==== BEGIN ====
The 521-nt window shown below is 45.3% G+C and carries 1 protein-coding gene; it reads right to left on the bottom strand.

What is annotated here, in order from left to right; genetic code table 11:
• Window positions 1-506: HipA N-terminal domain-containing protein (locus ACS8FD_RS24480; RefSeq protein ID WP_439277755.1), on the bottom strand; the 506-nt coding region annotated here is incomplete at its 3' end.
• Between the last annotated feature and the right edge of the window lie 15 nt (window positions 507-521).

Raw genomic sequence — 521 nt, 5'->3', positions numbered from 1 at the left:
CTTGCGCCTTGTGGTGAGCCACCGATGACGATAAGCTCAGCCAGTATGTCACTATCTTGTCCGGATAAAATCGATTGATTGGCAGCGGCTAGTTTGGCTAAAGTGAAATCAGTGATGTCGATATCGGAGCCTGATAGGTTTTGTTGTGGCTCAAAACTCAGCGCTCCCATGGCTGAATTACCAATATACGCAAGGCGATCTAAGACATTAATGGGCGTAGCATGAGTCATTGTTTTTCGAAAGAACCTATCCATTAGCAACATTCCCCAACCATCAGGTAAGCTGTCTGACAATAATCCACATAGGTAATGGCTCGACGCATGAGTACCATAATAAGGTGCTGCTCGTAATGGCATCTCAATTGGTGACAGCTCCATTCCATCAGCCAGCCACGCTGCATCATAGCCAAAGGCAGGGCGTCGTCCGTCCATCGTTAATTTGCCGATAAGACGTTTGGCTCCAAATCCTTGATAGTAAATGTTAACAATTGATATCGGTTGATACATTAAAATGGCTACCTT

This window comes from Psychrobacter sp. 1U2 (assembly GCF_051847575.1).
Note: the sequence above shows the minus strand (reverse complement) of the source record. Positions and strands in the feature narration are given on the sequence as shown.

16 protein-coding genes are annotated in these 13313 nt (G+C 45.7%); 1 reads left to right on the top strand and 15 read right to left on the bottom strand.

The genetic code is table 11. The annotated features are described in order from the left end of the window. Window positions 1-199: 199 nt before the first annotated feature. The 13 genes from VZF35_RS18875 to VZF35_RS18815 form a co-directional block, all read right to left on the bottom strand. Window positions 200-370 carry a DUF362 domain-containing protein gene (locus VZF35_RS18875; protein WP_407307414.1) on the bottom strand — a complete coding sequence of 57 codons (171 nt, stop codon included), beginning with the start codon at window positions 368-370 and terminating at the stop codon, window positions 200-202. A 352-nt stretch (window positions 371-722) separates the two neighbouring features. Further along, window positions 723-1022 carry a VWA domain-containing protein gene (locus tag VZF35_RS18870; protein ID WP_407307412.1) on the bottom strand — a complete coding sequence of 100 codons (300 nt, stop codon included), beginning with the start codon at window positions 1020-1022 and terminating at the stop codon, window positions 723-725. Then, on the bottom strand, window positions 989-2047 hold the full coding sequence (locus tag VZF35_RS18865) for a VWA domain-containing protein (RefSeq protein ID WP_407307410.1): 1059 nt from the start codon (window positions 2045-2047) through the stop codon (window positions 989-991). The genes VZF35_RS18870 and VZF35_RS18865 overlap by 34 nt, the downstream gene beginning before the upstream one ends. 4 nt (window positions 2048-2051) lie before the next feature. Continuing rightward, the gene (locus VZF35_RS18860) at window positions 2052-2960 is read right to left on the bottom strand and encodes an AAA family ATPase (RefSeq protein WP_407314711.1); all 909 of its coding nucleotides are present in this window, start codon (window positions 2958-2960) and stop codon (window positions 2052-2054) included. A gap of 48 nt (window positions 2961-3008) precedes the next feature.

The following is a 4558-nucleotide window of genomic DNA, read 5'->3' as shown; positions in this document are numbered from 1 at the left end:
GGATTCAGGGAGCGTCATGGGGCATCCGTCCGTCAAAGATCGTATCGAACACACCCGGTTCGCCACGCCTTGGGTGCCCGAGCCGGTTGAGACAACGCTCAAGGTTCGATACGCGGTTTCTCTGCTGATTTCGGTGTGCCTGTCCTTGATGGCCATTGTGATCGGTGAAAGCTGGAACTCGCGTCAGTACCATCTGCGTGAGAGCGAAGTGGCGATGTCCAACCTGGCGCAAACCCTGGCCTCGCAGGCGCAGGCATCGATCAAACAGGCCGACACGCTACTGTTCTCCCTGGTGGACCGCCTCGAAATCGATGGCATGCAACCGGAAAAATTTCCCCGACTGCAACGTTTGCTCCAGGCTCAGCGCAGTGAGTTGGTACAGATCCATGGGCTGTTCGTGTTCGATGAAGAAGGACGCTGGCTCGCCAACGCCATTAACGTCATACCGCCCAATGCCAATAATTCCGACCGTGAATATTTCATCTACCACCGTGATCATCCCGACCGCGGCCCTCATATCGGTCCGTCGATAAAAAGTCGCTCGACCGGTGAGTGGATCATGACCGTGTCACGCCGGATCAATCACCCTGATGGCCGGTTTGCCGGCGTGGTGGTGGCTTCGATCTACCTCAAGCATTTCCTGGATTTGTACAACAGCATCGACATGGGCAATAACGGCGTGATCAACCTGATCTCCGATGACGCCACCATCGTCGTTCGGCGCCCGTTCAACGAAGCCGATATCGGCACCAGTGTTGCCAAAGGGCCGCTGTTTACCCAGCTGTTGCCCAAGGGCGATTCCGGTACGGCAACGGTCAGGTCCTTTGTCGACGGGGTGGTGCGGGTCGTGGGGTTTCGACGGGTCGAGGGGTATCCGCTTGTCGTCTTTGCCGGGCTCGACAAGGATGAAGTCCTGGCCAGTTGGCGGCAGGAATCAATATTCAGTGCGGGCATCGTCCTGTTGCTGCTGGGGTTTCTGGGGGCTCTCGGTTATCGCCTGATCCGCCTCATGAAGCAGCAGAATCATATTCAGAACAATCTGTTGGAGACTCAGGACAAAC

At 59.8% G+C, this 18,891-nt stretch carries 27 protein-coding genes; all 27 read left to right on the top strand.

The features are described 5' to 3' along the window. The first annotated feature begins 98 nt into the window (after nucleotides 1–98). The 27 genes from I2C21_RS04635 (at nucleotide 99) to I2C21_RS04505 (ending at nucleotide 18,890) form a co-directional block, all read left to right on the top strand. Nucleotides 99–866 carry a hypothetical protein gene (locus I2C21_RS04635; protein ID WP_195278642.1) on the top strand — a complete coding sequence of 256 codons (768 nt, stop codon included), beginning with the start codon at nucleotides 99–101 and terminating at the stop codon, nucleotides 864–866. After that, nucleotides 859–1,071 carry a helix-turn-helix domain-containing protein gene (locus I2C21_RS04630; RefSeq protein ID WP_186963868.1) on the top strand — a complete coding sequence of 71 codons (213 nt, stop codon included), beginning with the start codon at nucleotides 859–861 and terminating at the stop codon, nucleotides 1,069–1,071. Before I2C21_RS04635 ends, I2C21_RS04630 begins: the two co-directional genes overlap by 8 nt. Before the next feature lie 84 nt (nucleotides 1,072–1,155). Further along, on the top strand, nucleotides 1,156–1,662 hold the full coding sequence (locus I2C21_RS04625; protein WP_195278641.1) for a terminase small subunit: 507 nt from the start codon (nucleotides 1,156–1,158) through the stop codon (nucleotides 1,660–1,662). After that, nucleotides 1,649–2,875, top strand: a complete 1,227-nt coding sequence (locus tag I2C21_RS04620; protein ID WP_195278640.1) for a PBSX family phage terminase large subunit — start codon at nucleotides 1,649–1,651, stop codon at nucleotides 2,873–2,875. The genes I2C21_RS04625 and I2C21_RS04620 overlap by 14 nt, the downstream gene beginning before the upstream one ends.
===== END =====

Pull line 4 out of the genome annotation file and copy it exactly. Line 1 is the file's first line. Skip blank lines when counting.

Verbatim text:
• Between the last annotated feature and the right edge of the window lie 15 nt (window positions 507-521).